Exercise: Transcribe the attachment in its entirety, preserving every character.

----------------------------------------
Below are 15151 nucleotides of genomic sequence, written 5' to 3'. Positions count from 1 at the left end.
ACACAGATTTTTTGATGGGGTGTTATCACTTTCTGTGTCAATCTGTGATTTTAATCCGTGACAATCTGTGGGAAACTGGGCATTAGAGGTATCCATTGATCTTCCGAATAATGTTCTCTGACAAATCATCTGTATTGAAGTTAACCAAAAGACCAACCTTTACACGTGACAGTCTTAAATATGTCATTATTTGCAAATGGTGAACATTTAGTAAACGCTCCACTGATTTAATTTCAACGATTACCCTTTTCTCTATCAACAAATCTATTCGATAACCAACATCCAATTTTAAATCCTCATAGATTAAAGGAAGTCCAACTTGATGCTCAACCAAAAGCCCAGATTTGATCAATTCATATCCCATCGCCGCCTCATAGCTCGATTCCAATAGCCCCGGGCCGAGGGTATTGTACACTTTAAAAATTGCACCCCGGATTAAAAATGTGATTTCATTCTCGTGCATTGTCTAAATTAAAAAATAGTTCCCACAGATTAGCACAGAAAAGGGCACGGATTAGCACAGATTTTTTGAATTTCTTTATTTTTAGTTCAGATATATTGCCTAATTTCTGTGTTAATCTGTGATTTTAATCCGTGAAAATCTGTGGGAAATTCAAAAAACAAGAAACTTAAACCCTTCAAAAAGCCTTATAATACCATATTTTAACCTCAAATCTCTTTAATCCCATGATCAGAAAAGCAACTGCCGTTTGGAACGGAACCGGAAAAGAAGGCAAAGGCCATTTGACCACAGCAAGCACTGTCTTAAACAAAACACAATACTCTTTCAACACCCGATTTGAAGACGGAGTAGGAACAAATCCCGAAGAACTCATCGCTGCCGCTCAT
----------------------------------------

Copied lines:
Below are 15151 nucleotides of genomic sequence, written 5' to 3'. Positions count from 1 at the left end.
ACACAGATTTTTTGATGGGGTGTTATCACTTTCTGTGTCAATCTGTGATTTTAATCCGTGACAATCTGTGGGAAACTGGGCATTAGAGGTATCCATTGATCTTCCGAATAATGTTCTCTGACAAATCATCTGTATTGAAGTTAACCAAAAGACCAACCTTTACACGTGACAGTCTTAAATATGTCATTATTTGCAAATGGTGAACATTTAGTAAACGCTCCACTGATTTAATTTCAACGATTACCCTTTTCTCTATCAACAAATCTATTCGATAACCAACATCCAATTTTAAATCCTCATAGATTAAAGGAAGTCCAACTTGATGCTCAACCAAAAGCCCAGATTTGATCAATTCATATCCCATCGCCGCCTCATAGCTCGATTCCAATAGCCCCGGGCCGAGGGTATTGTACACTTTAAAAATTGCACCCCGGATTAAAAATGTGATTTCATTCTCGTGCATTGTCTAAATTAAAAAATAGTTCCCACAGATTAGCACAGAAAAGGGCACGGATTAGCACAGATTTTTTGAATTTCTTTATTTTTAGTTCAGATATATTGCCTAATTTCTGTGTTAATCTGTGATTTTAATCCGTGAAAATCTGTGGGAAATTCAAAAAACAAGAAACTTAAACCCTTCAAAAAGCCTTATAATACCATATTTTAACCTCAAATCTCTTTAATCCCATGATCAGAAAAGCAACTGCCGTTTGGAACGGAACCGGAAAAGAAGGCAAAGGCCATTTGACCACAGCAAGCACTGTCTTAAACAAAACACAATACTCTTTCAACACCCGATTTGAAGACGGAGTAGGAACAAATCCCGAAGAACTCATCGCTGCCGCTCAT